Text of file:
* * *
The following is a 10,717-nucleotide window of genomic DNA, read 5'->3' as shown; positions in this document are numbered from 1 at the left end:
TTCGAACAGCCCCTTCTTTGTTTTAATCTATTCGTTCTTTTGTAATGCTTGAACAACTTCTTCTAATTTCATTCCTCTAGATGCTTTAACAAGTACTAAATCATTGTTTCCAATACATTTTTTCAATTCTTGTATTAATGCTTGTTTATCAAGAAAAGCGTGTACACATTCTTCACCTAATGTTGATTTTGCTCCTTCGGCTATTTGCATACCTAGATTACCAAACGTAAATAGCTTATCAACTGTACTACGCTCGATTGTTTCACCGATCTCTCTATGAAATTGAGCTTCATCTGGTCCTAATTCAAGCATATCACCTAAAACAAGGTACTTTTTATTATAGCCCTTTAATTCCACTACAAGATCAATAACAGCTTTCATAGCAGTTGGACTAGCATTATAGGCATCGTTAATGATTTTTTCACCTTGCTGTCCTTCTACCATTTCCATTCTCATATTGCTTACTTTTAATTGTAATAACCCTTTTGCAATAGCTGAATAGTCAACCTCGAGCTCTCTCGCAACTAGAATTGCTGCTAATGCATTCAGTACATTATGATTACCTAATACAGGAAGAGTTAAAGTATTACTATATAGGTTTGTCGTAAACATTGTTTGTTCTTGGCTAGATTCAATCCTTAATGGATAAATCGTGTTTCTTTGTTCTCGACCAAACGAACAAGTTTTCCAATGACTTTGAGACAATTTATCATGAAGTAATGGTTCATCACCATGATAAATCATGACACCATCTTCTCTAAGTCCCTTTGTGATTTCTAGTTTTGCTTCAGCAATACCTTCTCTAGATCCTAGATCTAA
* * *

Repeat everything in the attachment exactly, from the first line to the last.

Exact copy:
The following is a 10,717-nucleotide window of genomic DNA, read 5'->3' as shown; positions in this document are numbered from 1 at the left end:
TTCGAACAGCCCCTTCTTTGTTTTAATCTATTCGTTCTTTTGTAATGCTTGAACAACTTCTTCTAATTTCATTCCTCTAGATGCTTTAACAAGTACTAAATCATTGTTTCCAATACATTTTTTCAATTCTTGTATTAATGCTTGTTTATCAAGAAAAGCGTGTACACATTCTTCACCTAATGTTGATTTTGCTCCTTCGGCTATTTGCATACCTAGATTACCAAACGTAAATAGCTTATCAACTGTACTACGCTCGATTGTTTCACCGATCTCTCTATGAAATTGAGCTTCATCTGGTCCTAATTCAAGCATATCACCTAAAACAAGGTACTTTTTATTATAGCCCTTTAATTCCACTACAAGATCAATAACAGCTTTCATAGCAGTTGGACTAGCATTATAGGCATCGTTAATGATTTTTTCACCTTGCTGTCCTTCTACCATTTCCATTCTCATATTGCTTACTTTTAATTGTAATAACCCTTTTGCAATAGCTGAATAGTCAACCTCGAGCTCTCTCGCAACTAGAATTGCTGCTAATGCATTCAGTACATTATGATTACCTAATACAGGAAGAGTTAAAGTATTACTATATAGGTTTGTCGTAAACATTGTTTGTTCTTGGCTAGATTCAATCCTTAATGGATAAATCGTGTTTCTTTGTTCTCGACCAAACGAACAAGTTTTCCAATGACTTTGAGACAATTTATCATGAAGTAATGGTTCATCACCATGATAAATCATGACACCATCTTCTCTAAGTCCCTTTGTGATTTCTAGTTTTGCTTCAGCAATACCTTCTCTAGATCCTAGATCTAA